|The Smithsonian Institution Archives new website is "seriously amazing!"|
In that same blog post I also briefly highlighted efforts by the National Archives to embrace social media to connect with their audience. Today, I'd like to show you another example of an institution that has made effective use of social media.
The National Council on Public History recently highlighted on their blog, Off the Wall, the work of the Smithsonian Institution Archives, which recently launched a new website, and has done a remarkable job of making the archives accessible and engaging to its online audience.
As Off the Wall points out, "the Smithsonian's new website is geared towards engaging a broad audience of online users with its content..."
On the homepage are links to a blog, discussion forum, featured exhibits, and a section called "Today in Smithsonian History." Perhaps most interesting is the extent to which the institution has embraced the interactive web in creating this site. For example, the current front page features a link to the Smithsonian's photostream on Flickr, which displays rare photographs from the Scopes trial. (These photos were discovered by a volunteer researcher at the archives in the records of the Science Service and published in Reframing Scopes: Journalists, Scientists, and Lost Photographs from the Trial of the Century.)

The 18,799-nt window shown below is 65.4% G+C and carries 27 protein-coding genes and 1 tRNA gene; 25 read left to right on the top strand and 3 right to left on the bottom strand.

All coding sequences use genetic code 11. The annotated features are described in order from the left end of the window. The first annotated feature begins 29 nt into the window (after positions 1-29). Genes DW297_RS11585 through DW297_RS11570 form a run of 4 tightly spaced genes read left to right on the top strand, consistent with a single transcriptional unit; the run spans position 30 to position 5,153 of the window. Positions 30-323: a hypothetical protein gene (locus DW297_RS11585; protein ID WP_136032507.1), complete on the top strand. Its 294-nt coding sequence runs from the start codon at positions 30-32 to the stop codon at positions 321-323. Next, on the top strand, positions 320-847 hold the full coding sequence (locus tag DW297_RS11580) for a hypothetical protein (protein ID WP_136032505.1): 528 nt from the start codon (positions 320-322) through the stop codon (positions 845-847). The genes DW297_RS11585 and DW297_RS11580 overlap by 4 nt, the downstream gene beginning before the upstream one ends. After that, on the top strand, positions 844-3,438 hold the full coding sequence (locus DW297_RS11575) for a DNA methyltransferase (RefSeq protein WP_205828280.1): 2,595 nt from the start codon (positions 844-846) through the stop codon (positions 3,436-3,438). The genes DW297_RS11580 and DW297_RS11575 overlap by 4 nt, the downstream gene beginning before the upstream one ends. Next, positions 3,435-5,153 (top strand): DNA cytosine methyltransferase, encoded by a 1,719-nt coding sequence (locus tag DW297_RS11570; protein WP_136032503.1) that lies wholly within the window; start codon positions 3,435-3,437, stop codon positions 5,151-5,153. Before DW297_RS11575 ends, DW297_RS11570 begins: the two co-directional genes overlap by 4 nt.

And from a social media perspective, the website is a gold mine, with lots of fascinating things to tweet and post to Facebook. Given the prominent social media logos on the homepage, this was clearly a major topic of discussion in the development process.
The Smithsonian has also launched a new branding campaign, shedding its image as the "Nation's Attic" and embracing a new emphasis on the visitor with customized experiences and a more direct delivery of information through social media. For those of you who are looking for a template for how to utilize social media in your own archives, I'd encourage you to read more from the NCPH Off the Wall blog, and visit the Smithsonian Institution Archives website for ideas and inspiration. It's "Seriously Amazing."
Gordon Belt is an information professional, special collections librarian, archives advocate, public historian, research consultant, and founding editor of The Posterity Project. He is the current president of the Society of Tennessee Archivists, and serves as Treasurer of TSLAFriends, the friends organization of the Tennessee State Library and Archives. As an extension of The Posterity Project, Gordon also offers short-term, project-based historical research and social media consulting services to archives, museums, historical societies, cultural heritage organizations, small businesses, authors, and individuals. Contact Gordon to find out how he can help you "Document the links to your past."